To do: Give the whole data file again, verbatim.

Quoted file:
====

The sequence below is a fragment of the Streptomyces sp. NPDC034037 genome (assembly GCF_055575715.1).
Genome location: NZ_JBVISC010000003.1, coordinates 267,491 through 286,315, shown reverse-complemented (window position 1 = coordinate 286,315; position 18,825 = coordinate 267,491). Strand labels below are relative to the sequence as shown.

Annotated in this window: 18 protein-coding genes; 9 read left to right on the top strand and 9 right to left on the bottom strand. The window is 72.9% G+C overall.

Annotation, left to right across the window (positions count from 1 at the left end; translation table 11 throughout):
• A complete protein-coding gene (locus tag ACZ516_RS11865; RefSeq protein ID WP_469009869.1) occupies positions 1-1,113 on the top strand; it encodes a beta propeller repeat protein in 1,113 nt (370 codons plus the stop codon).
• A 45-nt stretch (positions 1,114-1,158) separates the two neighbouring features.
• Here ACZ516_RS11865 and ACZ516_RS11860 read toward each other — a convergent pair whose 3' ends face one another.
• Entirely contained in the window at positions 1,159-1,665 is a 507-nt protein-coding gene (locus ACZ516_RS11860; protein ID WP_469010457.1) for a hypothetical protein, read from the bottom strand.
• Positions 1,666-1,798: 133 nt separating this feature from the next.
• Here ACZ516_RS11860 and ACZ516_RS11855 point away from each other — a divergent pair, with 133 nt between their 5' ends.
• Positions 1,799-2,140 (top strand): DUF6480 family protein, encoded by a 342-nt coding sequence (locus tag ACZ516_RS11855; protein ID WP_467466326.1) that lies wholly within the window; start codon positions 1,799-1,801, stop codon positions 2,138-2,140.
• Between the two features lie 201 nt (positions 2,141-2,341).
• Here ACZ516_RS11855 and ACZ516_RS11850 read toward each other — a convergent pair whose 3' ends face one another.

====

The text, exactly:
The sequence below is a fragment of the Streptomyces sp. NPDC034037 genome (assembly GCF_055575715.1).
Genome location: NZ_JBVISC010000003.1, coordinates 267,491 through 286,315, shown reverse-complemented (window position 1 = coordinate 286,315; position 18,825 = coordinate 267,491). Strand labels below are relative to the sequence as shown.

Annotated in this window: 18 protein-coding genes; 9 read left to right on the top strand and 9 right to left on the bottom strand. The window is 72.9% G+C overall.

Annotation, left to right across the window (positions count from 1 at the left end; translation table 11 throughout):
• A complete protein-coding gene (locus tag ACZ516_RS11865; RefSeq protein ID WP_469009869.1) occupies positions 1-1,113 on the top strand; it encodes a beta propeller repeat protein in 1,113 nt (370 codons plus the stop codon).
• A 45-nt stretch (positions 1,114-1,158) separates the two neighbouring features.
• Here ACZ516_RS11865 and ACZ516_RS11860 read toward each other — a convergent pair whose 3' ends face one another.
• Entirely contained in the window at positions 1,159-1,665 is a 507-nt protein-coding gene (locus ACZ516_RS11860; protein ID WP_469010457.1) for a hypothetical protein, read from the bottom strand.
• Positions 1,666-1,798: 133 nt separating this feature from the next.
• Here ACZ516_RS11860 and ACZ516_RS11855 point away from each other — a divergent pair, with 133 nt between their 5' ends.
• Positions 1,799-2,140 (top strand): DUF6480 family protein, encoded by a 342-nt coding sequence (locus tag ACZ516_RS11855; protein ID WP_467466326.1) that lies wholly within the window; start codon positions 1,799-1,801, stop codon positions 2,138-2,140.
• Between the two features lie 201 nt (positions 2,141-2,341).
• Here ACZ516_RS11855 and ACZ516_RS11850 read toward each other — a convergent pair whose 3' ends face one another.